The City of Regina announced Friday the first cases of Dutch elm disease have been found in the city.
There are currently five confirmed cases of the disease in the Queen City, and one tree was taken down in Victoria Park in an effort to contain the disease.
“It prevents water from the roots to the canopy and will slowly kill the tree,” said Ryan Johnston, the city’s pest control supervisor.
When green leaves turn to yellow, wilt and then eventually turn brown, it is a sign the tree is infected with Dutch elm disease.
“Usually we get 10, 15 trees that are infected every year,” Johnston said. In total, Regina has roughly 45,000 elm trees. This means roughly 0.03 per cent of Regina’s elms are infected each year, though the disease can kill an elm tree within weeks of infection.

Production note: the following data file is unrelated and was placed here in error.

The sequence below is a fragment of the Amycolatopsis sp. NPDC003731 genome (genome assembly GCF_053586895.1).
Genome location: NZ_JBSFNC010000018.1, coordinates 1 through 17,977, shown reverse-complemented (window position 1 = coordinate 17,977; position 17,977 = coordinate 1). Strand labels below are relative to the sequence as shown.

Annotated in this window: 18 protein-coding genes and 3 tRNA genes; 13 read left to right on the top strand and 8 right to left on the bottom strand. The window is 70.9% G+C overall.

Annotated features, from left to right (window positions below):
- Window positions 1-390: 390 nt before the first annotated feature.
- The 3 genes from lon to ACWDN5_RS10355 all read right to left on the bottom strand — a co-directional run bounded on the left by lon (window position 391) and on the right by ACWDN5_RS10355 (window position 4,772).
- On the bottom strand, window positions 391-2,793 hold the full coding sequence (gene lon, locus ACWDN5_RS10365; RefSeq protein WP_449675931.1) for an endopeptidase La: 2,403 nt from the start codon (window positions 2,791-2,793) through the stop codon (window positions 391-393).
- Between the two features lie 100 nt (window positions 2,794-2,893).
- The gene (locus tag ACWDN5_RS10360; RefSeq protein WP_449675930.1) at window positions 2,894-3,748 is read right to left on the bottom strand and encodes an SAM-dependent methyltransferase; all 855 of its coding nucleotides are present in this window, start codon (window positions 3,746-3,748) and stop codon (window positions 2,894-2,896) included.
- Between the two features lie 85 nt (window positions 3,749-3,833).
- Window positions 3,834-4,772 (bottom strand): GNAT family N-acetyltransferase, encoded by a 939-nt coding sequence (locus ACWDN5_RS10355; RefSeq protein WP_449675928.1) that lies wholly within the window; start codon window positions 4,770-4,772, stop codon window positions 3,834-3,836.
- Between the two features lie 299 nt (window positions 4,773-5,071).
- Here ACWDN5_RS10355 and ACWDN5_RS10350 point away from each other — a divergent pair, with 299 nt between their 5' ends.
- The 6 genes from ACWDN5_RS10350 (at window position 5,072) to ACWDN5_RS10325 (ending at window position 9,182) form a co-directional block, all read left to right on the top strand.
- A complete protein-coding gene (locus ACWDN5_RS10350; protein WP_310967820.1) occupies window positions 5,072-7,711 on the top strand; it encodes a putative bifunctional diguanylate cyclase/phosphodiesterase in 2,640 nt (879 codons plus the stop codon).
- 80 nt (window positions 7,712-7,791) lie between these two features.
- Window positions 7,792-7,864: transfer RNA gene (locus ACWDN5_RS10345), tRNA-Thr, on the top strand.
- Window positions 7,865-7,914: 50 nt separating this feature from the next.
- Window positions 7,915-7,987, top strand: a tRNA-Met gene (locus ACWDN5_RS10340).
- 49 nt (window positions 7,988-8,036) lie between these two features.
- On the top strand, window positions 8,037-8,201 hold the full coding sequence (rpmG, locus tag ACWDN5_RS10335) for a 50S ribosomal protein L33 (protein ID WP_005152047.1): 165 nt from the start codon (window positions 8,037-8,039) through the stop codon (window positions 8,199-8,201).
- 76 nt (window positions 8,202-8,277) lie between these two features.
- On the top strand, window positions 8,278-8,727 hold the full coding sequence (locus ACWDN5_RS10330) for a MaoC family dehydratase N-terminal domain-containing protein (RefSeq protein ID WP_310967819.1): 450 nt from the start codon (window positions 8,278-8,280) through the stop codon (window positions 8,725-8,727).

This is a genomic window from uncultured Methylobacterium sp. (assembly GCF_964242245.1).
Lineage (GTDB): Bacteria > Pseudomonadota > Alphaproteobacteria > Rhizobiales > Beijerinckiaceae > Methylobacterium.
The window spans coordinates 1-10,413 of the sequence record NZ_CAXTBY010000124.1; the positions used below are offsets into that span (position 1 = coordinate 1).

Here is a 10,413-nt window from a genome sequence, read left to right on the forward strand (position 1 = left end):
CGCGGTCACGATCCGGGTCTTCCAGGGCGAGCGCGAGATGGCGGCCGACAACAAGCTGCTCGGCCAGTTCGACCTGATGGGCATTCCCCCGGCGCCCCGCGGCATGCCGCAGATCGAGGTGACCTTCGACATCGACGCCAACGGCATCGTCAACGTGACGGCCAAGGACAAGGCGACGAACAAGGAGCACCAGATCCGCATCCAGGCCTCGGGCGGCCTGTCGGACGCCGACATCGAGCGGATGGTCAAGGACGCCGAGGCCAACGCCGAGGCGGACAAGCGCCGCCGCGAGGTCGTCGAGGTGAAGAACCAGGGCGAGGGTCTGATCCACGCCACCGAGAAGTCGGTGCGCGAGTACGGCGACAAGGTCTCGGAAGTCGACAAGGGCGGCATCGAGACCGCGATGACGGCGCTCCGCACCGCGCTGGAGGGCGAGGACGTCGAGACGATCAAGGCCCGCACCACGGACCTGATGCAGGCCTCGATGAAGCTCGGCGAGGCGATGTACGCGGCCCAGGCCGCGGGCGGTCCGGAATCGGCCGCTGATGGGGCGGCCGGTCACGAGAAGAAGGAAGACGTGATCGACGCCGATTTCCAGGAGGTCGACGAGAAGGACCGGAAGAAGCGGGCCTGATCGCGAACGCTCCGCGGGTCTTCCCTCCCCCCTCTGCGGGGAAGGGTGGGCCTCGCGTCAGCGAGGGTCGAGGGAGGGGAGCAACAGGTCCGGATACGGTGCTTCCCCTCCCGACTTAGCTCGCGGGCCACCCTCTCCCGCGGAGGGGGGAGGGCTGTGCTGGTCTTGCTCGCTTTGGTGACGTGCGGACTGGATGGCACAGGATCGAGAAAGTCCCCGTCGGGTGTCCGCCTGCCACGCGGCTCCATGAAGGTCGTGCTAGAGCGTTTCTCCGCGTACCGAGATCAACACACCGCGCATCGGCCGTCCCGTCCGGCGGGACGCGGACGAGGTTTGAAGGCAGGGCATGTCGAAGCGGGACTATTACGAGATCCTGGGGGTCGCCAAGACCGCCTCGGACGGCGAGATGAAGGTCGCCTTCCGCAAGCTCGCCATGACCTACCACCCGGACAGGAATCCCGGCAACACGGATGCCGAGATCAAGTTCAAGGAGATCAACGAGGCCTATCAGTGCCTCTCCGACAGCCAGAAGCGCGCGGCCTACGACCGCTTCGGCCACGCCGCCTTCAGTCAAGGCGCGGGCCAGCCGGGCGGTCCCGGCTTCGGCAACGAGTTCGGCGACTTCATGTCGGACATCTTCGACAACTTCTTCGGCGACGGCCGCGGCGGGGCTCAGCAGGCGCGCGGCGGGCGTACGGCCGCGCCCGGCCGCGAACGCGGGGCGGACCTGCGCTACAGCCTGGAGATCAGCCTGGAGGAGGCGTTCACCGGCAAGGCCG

In total, the city has lost 150 trees to Dutch elm disease since 1981.
The primary culprit in spreading the disease is a small beetle.
“This fungus is spread by a tiny beetle called the elm bark beetle,” Johnston said. “This beetle feeds tree to tree and spread this fungus around. So its very important for us to immediately identify and get rid of the tree as soon as we can.”
The disease can also be spread when trees are close together, where the roots touch – the disease moves through the root system between the trees.
To help stop the disease people can fertilize, water and prune trees regularly to keep them healthy.
An easy way to prevent the disease is for residents to not transport firewood into Regina from out of the city.
Anyone who spots a tree with symptoms that look like Dutch elm disease is asked to call 306-777-7000 and alert Service Regina.